Spring 2023 - PHIL 144 D100

Introduction to Philosophy of Science (3)

Class Number: 7189

Delivery Method: In Person


  • Course Times + Location:

    Mo 2:30 PM – 3:20 PM
    AQ 3153, Burnaby

    Th 2:30 PM – 4:20 PM
    SSCC 9000, Burnaby



An introduction to philosophical issues concerning the nature of science. Topics to be discussed include the distinction between science and pseudo-science, the nature of scientific method, the nature of explanation in the natural and social sciences, the phenomenon of scientific change, the relationship between scientific theory and observation, and the objectivity of social science. Students with credit for PHIL 244 may not take this course for further credit. Breadth-Humanities/Sciences.


This course covers central themes in the philosophy of science. We start with “inductivism”, or the thought that science is about generating grand theories from limited observations. We’ll talk about the challenges of this model (basically: you can’t be sure you aren’t just making stuff up) and some alternative models of science proposed in response to the challenges. We then look at Thomas Kuhn’s influential idea that scientific progress is not rational – that our preference for theory A over theory B isn’t because we have reasons to believe that theory A is closer to the truth than theory B. Finally, we look at some boundary patrolling around science, or the idea that some questions are “scientific” questions, while others (e.g. religious, philosophical) are not.


PHIL 144 may be applied towards the Certificate in Philosophy and Methodology of Science, and the Breadth-Humanities Requirement OR the Breadth-Science Requirement (but not both; student can choose which Breadth requirement to satisfy and plan enrollment in other courses accordingly).


  • Weekly group discussions (3% x 10) 30%
  • Every Monday, students work in groups to discuss a set of topics given by me at the start of class. Groups are then asked to present their answers to the class. Students receive full credit as long as they are present and participating. Aside from week 1 where there is no discussion, each student is allowed 2 absences.
  • Short writing assignments (10% x 4) 40%
  • They are like mini essays. Each is 2-3 pages long. You will be given prompts.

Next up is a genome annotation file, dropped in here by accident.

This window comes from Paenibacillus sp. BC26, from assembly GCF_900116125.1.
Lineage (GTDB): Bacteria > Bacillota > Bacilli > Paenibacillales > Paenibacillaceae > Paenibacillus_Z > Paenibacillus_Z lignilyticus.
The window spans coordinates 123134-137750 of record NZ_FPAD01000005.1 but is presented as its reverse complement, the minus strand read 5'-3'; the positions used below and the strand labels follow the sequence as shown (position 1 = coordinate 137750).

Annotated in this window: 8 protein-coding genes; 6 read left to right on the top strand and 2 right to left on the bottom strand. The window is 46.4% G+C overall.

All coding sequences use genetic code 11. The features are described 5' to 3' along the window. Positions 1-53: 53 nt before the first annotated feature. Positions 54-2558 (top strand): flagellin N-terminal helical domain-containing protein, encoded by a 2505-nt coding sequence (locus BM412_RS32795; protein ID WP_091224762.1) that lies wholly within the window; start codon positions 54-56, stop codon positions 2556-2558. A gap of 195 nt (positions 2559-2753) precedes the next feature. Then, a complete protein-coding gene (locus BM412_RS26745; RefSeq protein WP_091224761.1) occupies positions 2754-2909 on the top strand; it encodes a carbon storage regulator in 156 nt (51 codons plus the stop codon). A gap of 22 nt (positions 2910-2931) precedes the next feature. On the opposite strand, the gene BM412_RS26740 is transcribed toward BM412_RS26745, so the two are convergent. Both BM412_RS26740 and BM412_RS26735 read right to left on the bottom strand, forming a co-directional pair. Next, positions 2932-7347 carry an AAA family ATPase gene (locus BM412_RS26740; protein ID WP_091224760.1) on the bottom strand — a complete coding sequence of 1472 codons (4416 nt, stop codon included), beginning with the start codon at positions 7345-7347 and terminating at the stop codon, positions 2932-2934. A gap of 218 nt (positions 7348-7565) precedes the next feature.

• Midterm exam 30%
  • Mostly long answers. There is no final exam.



Philosophy of Science in the Twentieth Century by Donald Gillies

* This book has been ordered by the bookstore

ISBN: 9780631158646

The Structure of Scientific Revolutions by Thomas Kuhn

* A physical copy is not required. Excerpts will be provided on Canvas

ISBN: 9780226458120


Your personalized Course Material list, including digital and physical textbooks, are available through the SFU Bookstore website by simply entering your Computing ID at: shop.sfu.ca/course-materials/my-personalized-course-materials.

Department Undergraduate Notes:

Thinking of a Philosophy Major or Minor? The Concentration in Law and Philosophy? The Certificate in Ethics? The Philosophy and Methodology of Science Certificate?
Contact the PHIL Advisor at philcomm@sfu.ca   More details on our website: SFU Philosophy

New elective grade policy : P/CR/NC, pilot project in place from Spring 2021 to Summer 2023. List of exclusions for the new policy. Specifically for Philosophy: 

  • Students can use a P or CR to satisfy any requirement for a major, joint major, honours, or minor in Philosophy (with the exception of Honours tutorials).
  • Students can use a P or CR to satisfy any prerequisite requirement for any PHIL course.
  • Students can use a P (but not a CR) to satisfy any requirement for the Ethics Certificate, or the Philosophy and Methodology of Science Certificate.
  • Philosophy Majors and Honours students can use a P (but not a CR) to satisfy any WQB requirement.

Registrar Notes:


SFU’s Academic Integrity website http://www.sfu.ca/students/academicintegrity.html is filled with information on what is meant by academic dishonesty, where you can find resources to help with your studies and the consequences of cheating. Check out the site for more information and videos that help explain the issues in plain English.

Each student is responsible for his or her conduct as it affects the university community. Academic dishonesty, in whatever form, is ultimately destructive of the values of the university. Furthermore, it is unfair and discouraging to the majority of students who pursue their studies honestly. Scholarly integrity is required of all members of the university. http://www.sfu.ca/policies/gazette/student/s10-01.html